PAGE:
Times have changed. The surgical process for a hysterectomy is now very different.Just last week the FDA issued a warning about cutting tools used to remove uterine fibroids during a laparoscopic supra-cervical hysterectomy. Many women facing a hysterectomy may have questions about how this relates to them. We'll explain that in full below. It's yet another example of how things have changed for the process of hysterectomies - the second most frequent surgery for women.
In years past, when a woman had a hysterectomy she could expect a number of things. First, she often had a 5" – 7" incision across her abdomen - indicating what we now call an "open hysterectomy." Her stay in the hospital extended for a number of days following her surgery. Post-surgical pain was extreme and it often took months before she started to feel like herself again. Many activities were severely restricted during the long recovery.
During the past decade, everything about having a hysterectomy has changed. Fortunately, the experience your mom or grandmother had is a thing of the past. This is what you need to know now.
What is a hysterectomy?Hysterectomy is a surgical procedure to remove the uterus. Commonly I will recommend a hysterectomy if the woman is experiencing severe abdominal pain due to endometriosis or uterine fibroids, excessive bleeding, chronic abdominal pain or if the uterus has moved from its usual position – a condition known as a prolapse of the uterus. Other less frequently encountered situations may also call for a hysterectomy as the best course of treatment.
What is minimally invasive surgery? What does it mean for me?While rare cases may call for an open hysterectomy, in my practice more than 99% of the hysterectomies I perform are minimally invasive procedures. This means that the surgery is performed with a much smaller incision. In real terms, for you as a patient, this means a faster recovery time and less pain.
These are the basic types of hysterectomies that are considered to be minimally invasive:
Vaginal Hysterectomy: For several decades, physicians have been routinely performing vaginal hysterectomies. This is where an incision is made in the vagina and the uterus is removed through this incision. There is no incision visible on the abdomen.
Laparoscopic Hysterectomy: During this procedure, several small incisions are made in the abdomen. A lighted instrument with a camera is inserted through one of the incisions. The uterus is cut into small pieces and removed through the incisions. (Please note: this is a total laparoscopic hysterectomy and IS NOT the type of surgery for which the FDA has issued a warning. Please read more below.)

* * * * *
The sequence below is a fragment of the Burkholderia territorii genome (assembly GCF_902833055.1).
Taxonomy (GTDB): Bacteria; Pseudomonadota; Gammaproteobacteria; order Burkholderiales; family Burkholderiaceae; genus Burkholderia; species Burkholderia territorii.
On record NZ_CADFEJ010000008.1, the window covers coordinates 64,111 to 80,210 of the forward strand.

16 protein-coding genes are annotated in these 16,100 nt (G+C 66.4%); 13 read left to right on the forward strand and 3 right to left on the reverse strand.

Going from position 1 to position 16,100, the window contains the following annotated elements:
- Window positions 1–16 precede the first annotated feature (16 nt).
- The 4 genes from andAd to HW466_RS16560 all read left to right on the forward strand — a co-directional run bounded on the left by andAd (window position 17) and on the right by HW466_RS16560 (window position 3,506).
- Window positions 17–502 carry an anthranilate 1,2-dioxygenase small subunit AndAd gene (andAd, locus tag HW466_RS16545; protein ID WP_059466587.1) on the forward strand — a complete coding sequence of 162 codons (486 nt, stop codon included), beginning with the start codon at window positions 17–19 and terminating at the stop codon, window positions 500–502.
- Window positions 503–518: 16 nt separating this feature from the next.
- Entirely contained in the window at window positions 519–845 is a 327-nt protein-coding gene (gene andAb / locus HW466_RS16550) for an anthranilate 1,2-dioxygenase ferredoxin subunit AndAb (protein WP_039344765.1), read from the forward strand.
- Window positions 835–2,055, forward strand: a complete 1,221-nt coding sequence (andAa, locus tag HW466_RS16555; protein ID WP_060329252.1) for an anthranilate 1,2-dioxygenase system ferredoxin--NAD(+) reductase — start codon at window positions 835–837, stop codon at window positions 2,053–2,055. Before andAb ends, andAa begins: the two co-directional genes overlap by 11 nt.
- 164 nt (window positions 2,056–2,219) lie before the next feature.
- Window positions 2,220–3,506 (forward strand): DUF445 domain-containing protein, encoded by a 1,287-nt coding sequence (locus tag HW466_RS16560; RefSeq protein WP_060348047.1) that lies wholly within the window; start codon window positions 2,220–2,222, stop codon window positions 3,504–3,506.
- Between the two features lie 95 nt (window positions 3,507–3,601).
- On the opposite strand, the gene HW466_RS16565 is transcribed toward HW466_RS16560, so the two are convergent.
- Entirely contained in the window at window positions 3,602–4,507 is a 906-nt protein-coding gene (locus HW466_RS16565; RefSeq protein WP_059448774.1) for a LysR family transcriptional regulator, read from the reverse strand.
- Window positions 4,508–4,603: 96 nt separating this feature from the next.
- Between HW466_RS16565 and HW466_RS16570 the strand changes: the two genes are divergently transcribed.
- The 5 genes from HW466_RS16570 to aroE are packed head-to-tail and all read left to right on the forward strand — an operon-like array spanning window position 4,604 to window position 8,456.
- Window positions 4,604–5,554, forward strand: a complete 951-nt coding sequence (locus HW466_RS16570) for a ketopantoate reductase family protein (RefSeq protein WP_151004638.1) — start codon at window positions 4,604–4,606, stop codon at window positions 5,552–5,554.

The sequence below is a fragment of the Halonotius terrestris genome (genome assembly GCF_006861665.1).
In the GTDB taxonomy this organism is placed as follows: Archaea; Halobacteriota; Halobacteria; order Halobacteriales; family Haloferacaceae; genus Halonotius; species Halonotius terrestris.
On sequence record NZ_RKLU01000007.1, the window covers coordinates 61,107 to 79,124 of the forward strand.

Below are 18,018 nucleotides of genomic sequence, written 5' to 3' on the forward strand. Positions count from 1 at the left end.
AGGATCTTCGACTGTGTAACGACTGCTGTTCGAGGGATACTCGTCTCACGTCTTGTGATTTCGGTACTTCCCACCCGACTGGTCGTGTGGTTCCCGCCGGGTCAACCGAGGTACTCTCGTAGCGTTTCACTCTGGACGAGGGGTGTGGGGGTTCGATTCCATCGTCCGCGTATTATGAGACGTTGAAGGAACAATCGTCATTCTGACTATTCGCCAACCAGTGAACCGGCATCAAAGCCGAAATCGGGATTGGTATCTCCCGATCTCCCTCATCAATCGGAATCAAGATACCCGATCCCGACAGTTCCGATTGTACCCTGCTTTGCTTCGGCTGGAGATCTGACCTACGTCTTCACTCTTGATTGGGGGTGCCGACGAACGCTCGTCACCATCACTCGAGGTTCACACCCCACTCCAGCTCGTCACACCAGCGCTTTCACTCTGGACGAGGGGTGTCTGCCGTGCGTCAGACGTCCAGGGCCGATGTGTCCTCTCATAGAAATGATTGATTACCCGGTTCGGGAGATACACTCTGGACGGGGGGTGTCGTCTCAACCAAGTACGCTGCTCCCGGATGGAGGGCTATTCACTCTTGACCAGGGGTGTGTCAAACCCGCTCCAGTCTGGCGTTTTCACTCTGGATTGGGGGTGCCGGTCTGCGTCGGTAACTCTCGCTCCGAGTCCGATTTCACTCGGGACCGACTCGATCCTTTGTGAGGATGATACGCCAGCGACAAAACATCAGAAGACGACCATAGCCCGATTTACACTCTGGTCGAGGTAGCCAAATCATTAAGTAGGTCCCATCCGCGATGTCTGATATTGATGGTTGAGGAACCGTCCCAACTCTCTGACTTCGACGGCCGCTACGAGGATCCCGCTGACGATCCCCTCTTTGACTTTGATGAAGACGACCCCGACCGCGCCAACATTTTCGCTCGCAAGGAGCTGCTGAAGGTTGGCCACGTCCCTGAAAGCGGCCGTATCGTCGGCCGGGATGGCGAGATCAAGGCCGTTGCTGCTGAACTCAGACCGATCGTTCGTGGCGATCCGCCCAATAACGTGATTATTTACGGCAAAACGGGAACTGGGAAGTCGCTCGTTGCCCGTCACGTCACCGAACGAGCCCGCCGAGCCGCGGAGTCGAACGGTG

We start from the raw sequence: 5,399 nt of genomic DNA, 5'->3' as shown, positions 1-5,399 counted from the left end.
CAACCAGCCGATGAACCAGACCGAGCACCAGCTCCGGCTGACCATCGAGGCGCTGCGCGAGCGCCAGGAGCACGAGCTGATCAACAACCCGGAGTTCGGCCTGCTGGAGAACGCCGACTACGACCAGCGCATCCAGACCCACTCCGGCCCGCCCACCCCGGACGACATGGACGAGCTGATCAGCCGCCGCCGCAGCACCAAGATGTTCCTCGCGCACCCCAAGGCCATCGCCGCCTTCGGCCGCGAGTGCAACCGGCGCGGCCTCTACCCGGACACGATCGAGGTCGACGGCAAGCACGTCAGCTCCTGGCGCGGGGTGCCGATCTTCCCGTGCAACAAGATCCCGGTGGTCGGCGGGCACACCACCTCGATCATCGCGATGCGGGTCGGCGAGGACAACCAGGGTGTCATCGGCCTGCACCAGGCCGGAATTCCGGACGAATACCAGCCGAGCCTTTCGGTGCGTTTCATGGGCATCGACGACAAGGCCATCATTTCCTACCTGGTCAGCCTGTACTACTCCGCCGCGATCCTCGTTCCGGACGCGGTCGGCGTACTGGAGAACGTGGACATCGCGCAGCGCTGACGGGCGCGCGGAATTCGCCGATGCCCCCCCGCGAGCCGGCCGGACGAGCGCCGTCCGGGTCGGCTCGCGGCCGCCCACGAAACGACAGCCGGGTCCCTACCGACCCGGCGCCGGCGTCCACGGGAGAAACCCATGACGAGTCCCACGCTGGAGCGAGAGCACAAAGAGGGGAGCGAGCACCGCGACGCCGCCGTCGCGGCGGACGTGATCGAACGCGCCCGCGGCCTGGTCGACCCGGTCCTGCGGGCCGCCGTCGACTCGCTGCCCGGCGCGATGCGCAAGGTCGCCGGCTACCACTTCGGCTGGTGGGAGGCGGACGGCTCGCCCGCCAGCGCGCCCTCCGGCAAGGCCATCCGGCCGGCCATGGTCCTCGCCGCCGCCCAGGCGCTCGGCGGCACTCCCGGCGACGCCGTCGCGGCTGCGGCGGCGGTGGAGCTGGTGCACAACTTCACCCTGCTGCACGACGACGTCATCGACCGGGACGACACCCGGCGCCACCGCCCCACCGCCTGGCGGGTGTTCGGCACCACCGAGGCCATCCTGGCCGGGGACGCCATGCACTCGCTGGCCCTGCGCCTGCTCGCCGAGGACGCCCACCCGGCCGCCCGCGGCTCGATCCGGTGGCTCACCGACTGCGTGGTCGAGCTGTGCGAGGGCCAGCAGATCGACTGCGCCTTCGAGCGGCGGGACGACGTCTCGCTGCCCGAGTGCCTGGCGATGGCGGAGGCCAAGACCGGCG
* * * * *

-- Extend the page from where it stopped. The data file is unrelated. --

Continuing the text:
da Vinci® Robotic Assisted Hysterectomy: In my practice, I use the da Vinci Surgical Robot for most of the hysterectomies I perform. This system allows me to use much smaller incisions and smaller surgical tools. This is the difference in incision size between an open hysterectomy and a da Vinci hysterectomy:
For my patients, there’s less pain, less blood loss during surgery and a much faster recovery.
Benefits of Minimally Invasive da Vinci Hysterectomy:The da Vinci System includes a 3D high definition system which allows me to operate with an unequalled view of the abdominal area. The state-of-the-art surgical tools are controlled by me and offer more precision and control than other comparable minimally invasive procedures. The system allows me to perform highly complex surgeries without the large incision that was previously required for this kind of surgery.
Over the years I have been operating with the da Vinci system, I have found a number of benefits for my patients with this process. This includes:
• Shorter hospital stays
• Less post-operative pain
• Less blood loss during surgery
• Faster recovery
• Minimal scarring
News flash: what does the FDA warning on hysterectomies mean?In a major safety advisory released last week, the Food and Drug Administration discouraged surgeons from using a powered cutting tool to remove uterine fibroids. This has a profound impact on doctors and patients relying on laparoscopic supra-cervical hysterectomy. This is NOT the laparoscopic surgery we've described above.
With laparoscopic supra-cervical hysterectomy, the surgery the FDA has warned about, the uterus in removed from the cervix but the cervix remains in place. As a result the only way to remove the uterus is through the small laparoscopic incisions. Given the small size of these incisions, the uterus has to be morcellated (cut into pieces) inside the abdomen to be removed. For more than 99% of women this is not a problem. However, for the 1/350 women with a fibroid that turns out to be an unsuspected sarcoma (cancer); cutting the uterus into pieces inside the abdomen results in worsening prognosis by spreading the cancer.
This can all be avoided by seeking out a doctor with the skills to provide a total laparoscopic hysterectomy. This provides the minimally invasive approach with fast recovery, can conserve the ovaries and remove the uterus without morcellation. Dr. Ashford has been one the first surgeons performing such procedures with and without a robot in Minnesota.
In conclusionIf your physician has recommended a hysterectomy, I would encourage you to find out if this surgical process is right for you. My patients have been pleasantly surprised by their fast recovery and how different their experience was from their mother or grandmother. It’s really gratifying to me as a physician to be able to bring relief to women after years of suffering from painful conditions and to do so in a way that provides for a smooth recovery and a faster return to their busy lives.
Melvin Ashford, M.D.